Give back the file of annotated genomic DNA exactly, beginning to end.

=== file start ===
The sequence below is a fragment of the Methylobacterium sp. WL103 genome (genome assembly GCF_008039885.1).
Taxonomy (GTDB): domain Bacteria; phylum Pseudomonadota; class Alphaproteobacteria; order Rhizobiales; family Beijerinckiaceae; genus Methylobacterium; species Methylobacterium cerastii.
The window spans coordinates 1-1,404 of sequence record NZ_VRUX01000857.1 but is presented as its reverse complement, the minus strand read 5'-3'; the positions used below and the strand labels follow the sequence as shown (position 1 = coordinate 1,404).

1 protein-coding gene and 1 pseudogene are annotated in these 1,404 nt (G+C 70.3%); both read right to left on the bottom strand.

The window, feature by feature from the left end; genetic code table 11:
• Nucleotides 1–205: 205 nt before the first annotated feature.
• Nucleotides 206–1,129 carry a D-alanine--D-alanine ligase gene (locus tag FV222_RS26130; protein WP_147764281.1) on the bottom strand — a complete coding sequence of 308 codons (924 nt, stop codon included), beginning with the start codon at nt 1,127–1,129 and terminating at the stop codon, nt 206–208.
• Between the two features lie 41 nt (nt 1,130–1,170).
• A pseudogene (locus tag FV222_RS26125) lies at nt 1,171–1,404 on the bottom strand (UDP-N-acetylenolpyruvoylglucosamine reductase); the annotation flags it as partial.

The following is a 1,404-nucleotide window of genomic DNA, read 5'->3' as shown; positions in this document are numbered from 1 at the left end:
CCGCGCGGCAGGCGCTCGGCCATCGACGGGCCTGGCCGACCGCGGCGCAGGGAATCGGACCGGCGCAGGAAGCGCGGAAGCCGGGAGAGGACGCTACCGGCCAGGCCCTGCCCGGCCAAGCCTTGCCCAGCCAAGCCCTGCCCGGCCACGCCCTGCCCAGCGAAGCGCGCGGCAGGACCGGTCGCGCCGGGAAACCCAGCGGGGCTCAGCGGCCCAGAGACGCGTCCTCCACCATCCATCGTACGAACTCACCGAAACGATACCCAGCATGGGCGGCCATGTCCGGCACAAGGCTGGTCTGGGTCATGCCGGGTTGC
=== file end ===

The sequence below is a fragment of the Methylobacterium sp. WL103 genome (genome assembly GCF_008039885.1).
Taxonomy (GTDB): domain Bacteria; phylum Pseudomonadota; class Alphaproteobacteria; order Rhizobiales; family Beijerinckiaceae; genus Methylobacterium; species Methylobacterium cerastii.
The window spans coordinates 1-1,404 of sequence record NZ_VRUX01000857.1 but is presented as its reverse complement, the minus strand read 5'-3'; the positions used below and the strand labels follow the sequence as shown (position 1 = coordinate 1,404).

1 protein-coding gene and 1 pseudogene are annotated in these 1,404 nt (G+C 70.3%); both read right to left on the bottom strand.

The window, feature by feature from the left end; genetic code table 11:
• Nucleotides 1–205: 205 nt before the first annotated feature.
• Nucleotides 206–1,129 carry a D-alanine--D-alanine ligase gene (locus tag FV222_RS26130; protein WP_147764281.1) on the bottom strand — a complete coding sequence of 308 codons (924 nt, stop codon included), beginning with the start codon at nt 1,127–1,129 and terminating at the stop codon, nt 206–208.
• Between the two features lie 41 nt (nt 1,130–1,170).
• A pseudogene (locus tag FV222_RS26125) lies at nt 1,171–1,404 on the bottom strand (UDP-N-acetylenolpyruvoylglucosamine reductase); the annotation flags it as partial.

The following is a 1,404-nucleotide window of genomic DNA, read 5'->3' as shown; positions in this document are numbered from 1 at the left end:
CCGCGCGGCAGGCGCTCGGCCATCGACGGGCCTGGCCGACCGCGGCGCAGGGAATCGGACCGGCGCAGGAAGCGCGGAAGCCGGGAGAGGACGCTACCGGCCAGGCCCTGCCCGGCCAAGCCTTGCCCAGCCAAGCCCTGCCCGGCCACGCCCTGCCCAGCGAAGCGCGCGGCAGGACCGGTCGCGCCGGGAAACCCAGCGGGGCTCAGCGGCCCAGAGACGCGTCCTCCACCATCCATCGTACGAACTCACCGAAACGATACCCAGCATGGGCGGCCATGTCCGGCACAAGGCTGGTCTGGGTCATGCCGGGTTGC